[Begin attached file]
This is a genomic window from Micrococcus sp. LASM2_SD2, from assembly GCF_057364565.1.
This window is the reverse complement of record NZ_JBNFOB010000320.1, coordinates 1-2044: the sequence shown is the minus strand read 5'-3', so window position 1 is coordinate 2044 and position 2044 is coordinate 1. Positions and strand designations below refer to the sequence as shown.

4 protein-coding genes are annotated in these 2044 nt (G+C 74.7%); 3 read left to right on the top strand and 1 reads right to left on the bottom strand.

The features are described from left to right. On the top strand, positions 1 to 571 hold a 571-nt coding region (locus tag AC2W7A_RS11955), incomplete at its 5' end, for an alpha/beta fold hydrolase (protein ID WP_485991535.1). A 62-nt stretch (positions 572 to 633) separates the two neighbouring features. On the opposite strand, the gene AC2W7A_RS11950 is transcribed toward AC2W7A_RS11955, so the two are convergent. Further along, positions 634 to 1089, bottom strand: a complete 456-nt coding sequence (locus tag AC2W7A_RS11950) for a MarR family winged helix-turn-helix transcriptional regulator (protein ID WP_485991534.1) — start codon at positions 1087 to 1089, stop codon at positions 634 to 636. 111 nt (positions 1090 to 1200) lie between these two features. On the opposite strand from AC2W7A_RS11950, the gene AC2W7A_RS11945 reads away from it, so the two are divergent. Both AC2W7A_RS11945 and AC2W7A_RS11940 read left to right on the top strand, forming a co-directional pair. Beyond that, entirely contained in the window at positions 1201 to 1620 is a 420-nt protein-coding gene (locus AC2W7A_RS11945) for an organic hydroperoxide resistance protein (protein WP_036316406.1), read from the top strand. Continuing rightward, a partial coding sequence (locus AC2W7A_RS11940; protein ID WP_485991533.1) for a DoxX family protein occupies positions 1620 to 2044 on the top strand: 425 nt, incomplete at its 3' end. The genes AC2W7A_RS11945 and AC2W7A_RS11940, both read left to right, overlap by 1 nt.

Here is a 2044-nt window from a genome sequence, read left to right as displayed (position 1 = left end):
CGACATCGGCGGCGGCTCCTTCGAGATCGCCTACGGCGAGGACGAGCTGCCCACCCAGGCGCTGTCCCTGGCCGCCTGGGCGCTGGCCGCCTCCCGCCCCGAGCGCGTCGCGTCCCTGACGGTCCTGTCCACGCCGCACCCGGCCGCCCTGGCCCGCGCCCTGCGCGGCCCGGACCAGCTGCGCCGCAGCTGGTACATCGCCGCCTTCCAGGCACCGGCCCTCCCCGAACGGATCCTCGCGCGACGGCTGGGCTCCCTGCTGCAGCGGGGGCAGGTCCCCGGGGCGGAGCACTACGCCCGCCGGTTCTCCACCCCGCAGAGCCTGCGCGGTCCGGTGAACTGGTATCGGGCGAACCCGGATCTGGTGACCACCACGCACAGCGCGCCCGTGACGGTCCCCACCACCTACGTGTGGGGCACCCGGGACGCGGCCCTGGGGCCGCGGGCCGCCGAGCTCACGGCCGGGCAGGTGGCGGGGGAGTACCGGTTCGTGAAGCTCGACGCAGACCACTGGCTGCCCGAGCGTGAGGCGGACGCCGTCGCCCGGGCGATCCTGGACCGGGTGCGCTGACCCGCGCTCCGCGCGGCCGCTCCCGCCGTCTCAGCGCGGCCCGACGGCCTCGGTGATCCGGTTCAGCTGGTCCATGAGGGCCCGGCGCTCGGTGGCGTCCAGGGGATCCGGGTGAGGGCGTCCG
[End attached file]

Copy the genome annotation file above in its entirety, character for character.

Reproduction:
This is a genomic window from Micrococcus sp. LASM2_SD2, from assembly GCF_057364565.1.
This window is the reverse complement of record NZ_JBNFOB010000320.1, coordinates 1-2044: the sequence shown is the minus strand read 5'-3', so window position 1 is coordinate 2044 and position 2044 is coordinate 1. Positions and strand designations below refer to the sequence as shown.

4 protein-coding genes are annotated in these 2044 nt (G+C 74.7%); 3 read left to right on the top strand and 1 reads right to left on the bottom strand.

The features are described from left to right. On the top strand, positions 1 to 571 hold a 571-nt coding region (locus tag AC2W7A_RS11955), incomplete at its 5' end, for an alpha/beta fold hydrolase (protein ID WP_485991535.1). A 62-nt stretch (positions 572 to 633) separates the two neighbouring features. On the opposite strand, the gene AC2W7A_RS11950 is transcribed toward AC2W7A_RS11955, so the two are convergent. Further along, positions 634 to 1089, bottom strand: a complete 456-nt coding sequence (locus tag AC2W7A_RS11950) for a MarR family winged helix-turn-helix transcriptional regulator (protein ID WP_485991534.1) — start codon at positions 1087 to 1089, stop codon at positions 634 to 636. 111 nt (positions 1090 to 1200) lie between these two features. On the opposite strand from AC2W7A_RS11950, the gene AC2W7A_RS11945 reads away from it, so the two are divergent. Both AC2W7A_RS11945 and AC2W7A_RS11940 read left to right on the top strand, forming a co-directional pair. Beyond that, entirely contained in the window at positions 1201 to 1620 is a 420-nt protein-coding gene (locus AC2W7A_RS11945) for an organic hydroperoxide resistance protein (protein WP_036316406.1), read from the top strand. Continuing rightward, a partial coding sequence (locus AC2W7A_RS11940; protein ID WP_485991533.1) for a DoxX family protein occupies positions 1620 to 2044 on the top strand: 425 nt, incomplete at its 3' end. The genes AC2W7A_RS11945 and AC2W7A_RS11940, both read left to right, overlap by 1 nt.

Here is a 2044-nt window from a genome sequence, read left to right as displayed (position 1 = left end):
CGACATCGGCGGCGGCTCCTTCGAGATCGCCTACGGCGAGGACGAGCTGCCCACCCAGGCGCTGTCCCTGGCCGCCTGGGCGCTGGCCGCCTCCCGCCCCGAGCGCGTCGCGTCCCTGACGGTCCTGTCCACGCCGCACCCGGCCGCCCTGGCCCGCGCCCTGCGCGGCCCGGACCAGCTGCGCCGCAGCTGGTACATCGCCGCCTTCCAGGCACCGGCCCTCCCCGAACGGATCCTCGCGCGACGGCTGGGCTCCCTGCTGCAGCGGGGGCAGGTCCCCGGGGCGGAGCACTACGCCCGCCGGTTCTCCACCCCGCAGAGCCTGCGCGGTCCGGTGAACTGGTATCGGGCGAACCCGGATCTGGTGACCACCACGCACAGCGCGCCCGTGACGGTCCCCACCACCTACGTGTGGGGCACCCGGGACGCGGCCCTGGGGCCGCGGGCCGCCGAGCTCACGGCCGGGCAGGTGGCGGGGGAGTACCGGTTCGTGAAGCTCGACGCAGACCACTGGCTGCCCGAGCGTGAGGCGGACGCCGTCGCCCGGGCGATCCTGGACCGGGTGCGCTGACCCGCGCTCCGCGCGGCCGCTCCCGCCGTCTCAGCGCGGCCCGACGGCCTCGGTGATCCGGTTCAGCTGGTCCATGAGGGCCCGGCGCTCGGTGGCGTCCAGGGGATCCGGGTGAGGGCGTCCG